Using Hadoop: Query optimization

In my last post, I pointed out that an uninformed approach to running queries on top of data stored in Hadoop HDFS may lead to unexpected performance degradation for reporting and analysis. The key issue had to do with JOINs in which all the records in one data set needed to be compared with all the records in a second data set. The need to look at the cross-product of the two data sets lead to a data latency nightmare, requiring broadcasts of each data chunk to all the computing nodes that flood the network. Read More »

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Showing the ugly face of bad data: Part 1

Financial institutions are mired with large pools of historic data across multiple line of businesses and systems. However, much of the recent data is being produced externally and is isolated from the decision making and operational banking processes. The limitations of existing banking systems combined with inward-looking and confined data practices makes it tough to make sense of both structured and unstructured data as it arrives.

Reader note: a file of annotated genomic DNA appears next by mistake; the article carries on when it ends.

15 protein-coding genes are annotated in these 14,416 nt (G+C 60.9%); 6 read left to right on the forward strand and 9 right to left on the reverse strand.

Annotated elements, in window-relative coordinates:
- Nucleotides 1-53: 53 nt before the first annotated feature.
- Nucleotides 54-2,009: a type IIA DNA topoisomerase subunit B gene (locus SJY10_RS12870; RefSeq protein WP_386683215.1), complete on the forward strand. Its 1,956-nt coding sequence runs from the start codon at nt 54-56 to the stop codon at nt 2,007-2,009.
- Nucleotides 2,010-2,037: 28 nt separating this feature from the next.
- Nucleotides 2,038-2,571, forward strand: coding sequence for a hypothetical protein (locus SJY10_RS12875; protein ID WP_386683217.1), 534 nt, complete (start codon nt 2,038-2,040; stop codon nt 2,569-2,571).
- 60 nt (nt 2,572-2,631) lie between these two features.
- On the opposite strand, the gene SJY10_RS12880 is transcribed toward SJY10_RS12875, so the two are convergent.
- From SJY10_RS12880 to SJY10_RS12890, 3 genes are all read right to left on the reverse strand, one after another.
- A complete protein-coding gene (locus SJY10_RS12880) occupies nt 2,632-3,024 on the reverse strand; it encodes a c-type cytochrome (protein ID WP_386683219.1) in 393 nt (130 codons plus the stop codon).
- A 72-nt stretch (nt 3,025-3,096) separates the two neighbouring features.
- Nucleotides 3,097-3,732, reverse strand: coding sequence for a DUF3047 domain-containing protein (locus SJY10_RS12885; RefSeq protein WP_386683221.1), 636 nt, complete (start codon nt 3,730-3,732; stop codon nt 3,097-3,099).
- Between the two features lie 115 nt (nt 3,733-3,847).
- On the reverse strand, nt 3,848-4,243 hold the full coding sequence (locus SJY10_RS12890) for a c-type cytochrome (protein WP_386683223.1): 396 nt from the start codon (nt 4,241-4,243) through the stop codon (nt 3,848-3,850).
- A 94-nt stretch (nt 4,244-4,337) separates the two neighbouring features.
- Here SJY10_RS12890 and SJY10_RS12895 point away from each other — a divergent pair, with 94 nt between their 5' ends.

Simply accessing large amount of data across devices and platforms is challenging, but the story doesn’t end here. A highly connected and online consumer world has changed the once laid-back decision making approach that used to be the forte of branch banking. Read More »

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What skills will be required to make sense of big data?

For enterprises across the globe, I'm hard-pressed to think of a more game-changing development than the advent of relational databases. One could write a very long book about how they have vastly improved organizations' ability to collect, store, process, and act on customer, employee, and product information—at least certain types of information. Yes, I'm talking about the structured kind.

Will the big data revolution lead to similar advancements?

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Big wishes for data management

In the movie Big, a 12-year-old boy, after being embarrassed in front of an older girl he was trying to impress by being told he was too short for a carnival ride, puts a coin into an antique arcade fortune teller machine called Zoltar Speaks, makes a wish to be big, and awakes the next morning transformed into a 30-year-old man.